In Aleppo, Mahmoud Qul Aghassi, otherwise known as Abu al Qaqaa, was killed. He was one of the most important figures that instigated and recruited Syrian and Arab youth to take part in the war in Iraq, Lebanon and elsewhere. His discovery and death last week raised a number of questions regarding the reality of the Al Qaeda network. Is Al Qaeda indeed a spontaneous movement of a zealous and armed group that is ready to sacrifice itself for the sake of its causes? Or is it run from behind the scenes by governments that do not believe in the same ideologies but exploit it for their own purposes?
It is most likely that those who met Abu al Qaqaa did not know that the Sheikh with the thick beard was just an intelligence officer who was sent to them, delivered sermons, pushed them towards jihad, and presented them to other departments responsible for training and sending them to war. Anyone who saw him give his sermons in the mosque thought that he was a real Islamist and believed that a network called Ghuraba al Sham is a jihadist movement. Thousands of young Arabs were deceived, who passed through Aleppo and elsewhere and were finally killed or arrested in Iraq and Lebanon. Everyone believed that Ghuraba al Sham and Abu al Qaqaa are associated with Al Qaeda, fighting in the name of Islam, whilst the recruits were unaware that they were mere soldiers of intelligence brigades.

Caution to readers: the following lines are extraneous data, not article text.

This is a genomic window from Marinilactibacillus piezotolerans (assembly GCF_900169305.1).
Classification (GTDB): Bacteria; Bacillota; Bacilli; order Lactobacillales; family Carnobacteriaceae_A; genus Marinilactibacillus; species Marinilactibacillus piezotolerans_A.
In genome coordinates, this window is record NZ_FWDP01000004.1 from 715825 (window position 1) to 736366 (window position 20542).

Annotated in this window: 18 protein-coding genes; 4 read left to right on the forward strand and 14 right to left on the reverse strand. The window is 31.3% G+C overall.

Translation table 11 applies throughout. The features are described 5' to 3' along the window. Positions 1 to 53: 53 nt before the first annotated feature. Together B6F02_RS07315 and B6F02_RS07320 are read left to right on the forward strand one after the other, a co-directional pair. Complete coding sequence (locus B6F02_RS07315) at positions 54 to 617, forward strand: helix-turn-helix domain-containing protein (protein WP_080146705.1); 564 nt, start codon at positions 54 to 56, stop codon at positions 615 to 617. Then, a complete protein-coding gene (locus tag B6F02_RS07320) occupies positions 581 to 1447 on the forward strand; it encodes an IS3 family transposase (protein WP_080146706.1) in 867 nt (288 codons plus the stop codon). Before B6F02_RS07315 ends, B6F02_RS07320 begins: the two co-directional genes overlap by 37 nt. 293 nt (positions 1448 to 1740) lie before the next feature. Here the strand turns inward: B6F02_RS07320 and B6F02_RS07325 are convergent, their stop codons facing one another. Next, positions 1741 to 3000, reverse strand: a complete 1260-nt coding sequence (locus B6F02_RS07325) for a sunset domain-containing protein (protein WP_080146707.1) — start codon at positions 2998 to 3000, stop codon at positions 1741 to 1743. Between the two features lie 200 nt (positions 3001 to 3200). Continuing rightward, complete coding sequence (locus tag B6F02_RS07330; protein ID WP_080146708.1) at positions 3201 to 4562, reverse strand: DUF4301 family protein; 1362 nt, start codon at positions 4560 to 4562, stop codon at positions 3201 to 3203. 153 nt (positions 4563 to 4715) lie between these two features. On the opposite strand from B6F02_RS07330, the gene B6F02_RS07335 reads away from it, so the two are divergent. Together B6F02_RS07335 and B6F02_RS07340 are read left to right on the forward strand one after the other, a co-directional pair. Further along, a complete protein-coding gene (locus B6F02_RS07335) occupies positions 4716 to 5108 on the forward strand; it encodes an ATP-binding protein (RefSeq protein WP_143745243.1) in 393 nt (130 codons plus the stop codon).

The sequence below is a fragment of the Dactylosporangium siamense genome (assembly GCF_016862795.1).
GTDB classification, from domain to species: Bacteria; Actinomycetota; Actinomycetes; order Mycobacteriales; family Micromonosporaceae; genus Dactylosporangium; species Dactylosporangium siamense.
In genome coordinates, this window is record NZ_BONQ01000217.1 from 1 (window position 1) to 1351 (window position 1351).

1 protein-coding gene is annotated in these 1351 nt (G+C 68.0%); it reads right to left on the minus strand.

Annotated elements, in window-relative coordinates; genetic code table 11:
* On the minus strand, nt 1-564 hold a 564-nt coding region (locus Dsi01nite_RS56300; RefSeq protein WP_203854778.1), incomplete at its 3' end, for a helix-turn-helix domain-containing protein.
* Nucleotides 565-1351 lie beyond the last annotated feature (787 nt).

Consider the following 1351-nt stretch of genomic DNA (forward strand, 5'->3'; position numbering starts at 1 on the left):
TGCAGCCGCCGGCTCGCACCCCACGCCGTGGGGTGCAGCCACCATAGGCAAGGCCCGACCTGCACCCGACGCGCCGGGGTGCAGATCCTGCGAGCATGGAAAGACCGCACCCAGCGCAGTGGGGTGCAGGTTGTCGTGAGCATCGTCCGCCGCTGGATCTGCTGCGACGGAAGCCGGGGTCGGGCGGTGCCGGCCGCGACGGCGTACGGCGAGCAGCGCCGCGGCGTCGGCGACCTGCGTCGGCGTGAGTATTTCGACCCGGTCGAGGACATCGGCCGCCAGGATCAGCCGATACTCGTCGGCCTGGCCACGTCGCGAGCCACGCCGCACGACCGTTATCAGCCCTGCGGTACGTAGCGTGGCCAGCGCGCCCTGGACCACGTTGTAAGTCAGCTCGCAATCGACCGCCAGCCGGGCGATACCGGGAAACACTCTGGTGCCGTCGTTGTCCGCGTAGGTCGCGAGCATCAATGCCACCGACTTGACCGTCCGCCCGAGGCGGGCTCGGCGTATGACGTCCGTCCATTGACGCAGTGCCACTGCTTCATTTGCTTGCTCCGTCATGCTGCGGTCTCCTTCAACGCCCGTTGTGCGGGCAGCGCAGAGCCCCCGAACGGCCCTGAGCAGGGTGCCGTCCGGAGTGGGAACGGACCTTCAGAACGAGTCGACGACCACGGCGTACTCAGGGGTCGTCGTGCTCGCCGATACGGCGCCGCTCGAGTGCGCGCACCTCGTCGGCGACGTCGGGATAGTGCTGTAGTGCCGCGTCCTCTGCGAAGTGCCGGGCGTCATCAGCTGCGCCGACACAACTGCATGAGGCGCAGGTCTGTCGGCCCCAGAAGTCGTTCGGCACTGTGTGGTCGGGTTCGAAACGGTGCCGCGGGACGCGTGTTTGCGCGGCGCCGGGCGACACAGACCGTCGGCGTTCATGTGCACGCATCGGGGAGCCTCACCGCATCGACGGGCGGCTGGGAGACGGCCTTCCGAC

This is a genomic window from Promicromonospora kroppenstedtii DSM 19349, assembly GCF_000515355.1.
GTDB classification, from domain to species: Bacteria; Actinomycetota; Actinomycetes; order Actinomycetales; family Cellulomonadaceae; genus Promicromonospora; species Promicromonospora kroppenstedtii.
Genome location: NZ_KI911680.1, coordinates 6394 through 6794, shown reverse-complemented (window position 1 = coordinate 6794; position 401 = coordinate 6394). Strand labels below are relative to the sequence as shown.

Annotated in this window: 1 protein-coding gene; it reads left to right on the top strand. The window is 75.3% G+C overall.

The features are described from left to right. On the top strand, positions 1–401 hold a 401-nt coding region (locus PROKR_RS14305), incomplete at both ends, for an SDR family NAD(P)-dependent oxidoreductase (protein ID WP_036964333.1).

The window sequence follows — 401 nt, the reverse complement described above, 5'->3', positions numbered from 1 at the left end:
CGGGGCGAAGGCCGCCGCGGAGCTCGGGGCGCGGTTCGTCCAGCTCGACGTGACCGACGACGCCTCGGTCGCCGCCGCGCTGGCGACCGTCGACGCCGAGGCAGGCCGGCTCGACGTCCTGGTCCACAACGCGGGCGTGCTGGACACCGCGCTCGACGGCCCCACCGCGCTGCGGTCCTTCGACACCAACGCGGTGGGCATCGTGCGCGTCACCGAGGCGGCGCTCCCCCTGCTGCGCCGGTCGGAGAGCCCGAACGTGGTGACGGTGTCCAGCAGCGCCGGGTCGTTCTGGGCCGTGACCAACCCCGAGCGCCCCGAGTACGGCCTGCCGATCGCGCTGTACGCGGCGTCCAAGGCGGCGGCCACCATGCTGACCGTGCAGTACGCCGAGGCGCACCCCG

In practice, this proves that Al Qaeda is merely a toy in the hands of regimes, perhaps even without the knowledge or acceptance of its leaders. This means that the infrastructure of the network, including recruitment centers, training, propaganda, and the internet, may belong to the same departments.
It is not unusual for intelligence agencies to use opposing cells to trap opponents. In the past, US Intelligence had established communist organizations in Latin America in order to identify and monitor communist activists. In our region, there is a lot going that raises suspicion such as extremist electronic forums, some of which prove that there are traps in place in search of extremists.
Al Qaeda has become just another name. We do not know what is left of it and whether it was established originally by the individual work of Osama Bin Laden and his followers in Afghanistan. At present, Al Qaeda exists in odd countries such as Iran, which shelters a number of senior leaders, including Osama Bin Laden’s eldest son, Saad, and Saif al Adel, who live in its territories with the knowledge of the Iranian authorities. However, they are prevented from leaving the country. Iran had previously acknowledged their presence, but confirmed that they are under arrest. It is a matter that raises suspicion because Al Qaeda members, who have been present in Iran since 2001, have not been tried and were involved in plotting operations abroad. In addition, a number of Iranian weapons have been seized from Al Qaeda fighters in Iraq.
Abu al Qaqaa’s character and his killing are only the beginning of a complicated and ambiguous story.